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Vineyard Gazette
Edgartown, Massachusetts
May 31, 2013     Vineyard Gazette
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May 31, 2013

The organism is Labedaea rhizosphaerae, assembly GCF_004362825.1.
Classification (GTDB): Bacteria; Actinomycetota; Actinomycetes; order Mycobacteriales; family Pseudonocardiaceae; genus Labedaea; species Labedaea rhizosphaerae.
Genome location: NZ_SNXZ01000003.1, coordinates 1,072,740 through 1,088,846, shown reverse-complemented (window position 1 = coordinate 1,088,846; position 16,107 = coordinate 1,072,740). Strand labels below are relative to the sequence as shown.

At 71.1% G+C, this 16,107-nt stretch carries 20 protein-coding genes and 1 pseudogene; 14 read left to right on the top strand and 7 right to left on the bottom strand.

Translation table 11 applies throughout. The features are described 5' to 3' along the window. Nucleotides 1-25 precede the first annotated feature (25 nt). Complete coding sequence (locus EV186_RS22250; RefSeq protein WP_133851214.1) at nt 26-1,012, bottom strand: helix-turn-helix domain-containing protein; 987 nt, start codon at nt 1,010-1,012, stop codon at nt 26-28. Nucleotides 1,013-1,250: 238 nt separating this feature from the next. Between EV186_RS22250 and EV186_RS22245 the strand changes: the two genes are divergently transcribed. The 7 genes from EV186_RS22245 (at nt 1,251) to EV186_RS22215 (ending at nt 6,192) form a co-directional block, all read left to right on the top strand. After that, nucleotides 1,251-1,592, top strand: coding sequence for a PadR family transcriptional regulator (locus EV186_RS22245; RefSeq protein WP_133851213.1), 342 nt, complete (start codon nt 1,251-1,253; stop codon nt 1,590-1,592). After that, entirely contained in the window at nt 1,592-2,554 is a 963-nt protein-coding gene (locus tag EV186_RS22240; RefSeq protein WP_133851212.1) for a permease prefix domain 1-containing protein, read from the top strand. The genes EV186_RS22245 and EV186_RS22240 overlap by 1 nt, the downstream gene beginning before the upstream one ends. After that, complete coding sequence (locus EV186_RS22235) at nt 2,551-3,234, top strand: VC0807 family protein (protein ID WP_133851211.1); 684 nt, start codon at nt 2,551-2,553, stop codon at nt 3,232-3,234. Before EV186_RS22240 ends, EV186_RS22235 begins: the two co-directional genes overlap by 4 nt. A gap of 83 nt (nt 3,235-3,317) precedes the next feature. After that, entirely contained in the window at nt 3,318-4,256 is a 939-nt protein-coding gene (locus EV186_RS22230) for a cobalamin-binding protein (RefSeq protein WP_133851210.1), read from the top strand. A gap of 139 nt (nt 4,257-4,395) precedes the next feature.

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TWELVE VINEYARD GAZEITE, MARTHA'S VINEYARD, MASS. FRIDAY, MAY 31, 2013 Tisbury Wharf expects to reopen its fuel and pumpout facility by June 15, said owner Ralph Packer. Pictures by Mark Lovewell Charter School Graduates Find Solidarity in Freedom Ti b rfr Und Pep said. s ury Wate ont ergoes airs Mr. Smalley says he believes that the charter school's communiW-oriented From Page One Thompson said. Students also expressed an interest Mr. Chickering says he still has not in seeing more cooperation between finished the screenplay, which he began the charter school and the Martha's last August. The delay is not for lack of inspira- Vineyard Regional High School. They tion. Instead, Mr. Chickering has con- mentioned the fact that charter school tinued to solicit feedback from experi- students are not permitted to compete enced screenwriters and even from his on the regional high school athletic peers. He and his classmates agreed teams. that this process of peer review is one "It would be nice if there was a little of the charter school's defining features, more openness between the schools," "It let me take the time to steal people Mr. Chickering said. from their classes and force them to "Students are faced with the choice read my screenplay," Mr. Chickering of staying at the charter school and not said. playing their sports or moving," added The students say that the charter Maurice (Buck) Reidy, a member of the school's small size fosters an important charter school's board of trustees and sense of community. "We've known Teo's father. each other forever," Mr. Dupon said. In looking back and looking ahead, This sense of community has helped the students said they are feeling ex- students like Mr. Chickering to be more cited and a little nostalgic. The group's open with themselves and with their consensus was that they could hardly work. "The peer review process helped believe they were graduating. "It's like me to be more open to criticism," he a dream," Mr. Smalley said. "It's a special place," Miss Nelson added and the other students nodded in agreement. lohn Crocker. style of teaching is the reason he made "It's a home for me," Miss Brown said. From Page One it to high school graduation. "It's a more 1 can always ask for help when I need Tisbury Wharf has also been the personal experience," he said. "I didn't it." Miss Brown is the youngest of five main fuel facility for boats, and until think I'd be able to finish school at the children in her family to graduate from repairs are complete, small boats need- regional [high school]." the charter school. ing to fuel up in Vineyard Haven Can go The seniors agreed that they appreci- Teo Reidy described an experience to Maciel Marine, while larger boats are ate the mutual respect students share that he said gave him some perspective with their teachers. "We have so much on how far he had come. It is a charter left with the option of going to other harbors such as Falmouth. freedom -- we give them the respect school tradition that younger students they give us," Mr. Sullivan said. give personalized gifts to the graduating Mr. Packer said Thursday that the Although they love the charterseniors. Mr. Reidy was assigned to the docks at the Tisbury Wharf had been school, the graduating seniors identi- kindergarten class and spent some time partially repaired, and materials had fled a few areas where they feel the with the class so that they could get to been ordered to rebuild the facility. He school could improve. "We need a new know him. estimated the work would be completed gym," Mr. Dupon said. "I sat down and it felt like I was in the by ]tme 15. "We actually need to have a gym same classroom I was in 13 years ago," "We're replacing the new pipelines, before we can have a new one," Mr. Mr. Reidy said. "I was close to tears." the pump-out system and the water supply," Mr. Packer said. The dock had to be taken apart to figure out total damage to the systems, which was unprecedented and "considerable," he said. But Mr. Packer was optimistic about the future of the facility, noting that the new fuel pipelines were more en- vironmentally friendly. A system of secondary containment, where one pipe is within another, will better prevent against spillage. Repair work began on the town- owned Owen Park dock in early Mat: The dock was ready for use over the holiday weekend although not com- pletely fixed. The town will receive funding from the Federal Emergency Management Agency to cover the cost of repairs, Mr. Wilbur said, but repairs had to begin before those monies ar- rive due to demand for dock usage. At their annual town meeting last month, Tisbury voters appropriated $100,000 to cover costs until FEMA funding arrives. The full sum will likely not be used, Mr. Wilbur said. "We have high hopes, reason to be optimistic [about FEMA]," Mr. Wilbur said. The most exposed dock in the harbor, that of the Vineyard Haven Marina, was almost entirely destroyed during Sandy. Marina general manager Liz Wild said the entire structure had to be rebuilt. Construction began in February and is nearly complete, she said. "By the time the season actually starts, we should be ready," Ms. Wild said. Eli Dagostino, Oscar Thompson and Teo Reidy. Spencer de Langavant-Sahr and Zachary Dupon. Pictures by Ray Ewing ii;~!i!!!i!:::!i!i~ii;!i!.i!i!!ii;:~ Damaged during Sandy, town-owned Owen Park dock is rebuilt for summer. Zachary Dupon, Kaelin Nelson and Erin Brown. Zac Smalley says he benefitted from sense of community at school. Own the Vineyard's Most Coveted Address Now is your opportunity to join the many families who have already chosen to call the Island's most coveted address their home away from home. 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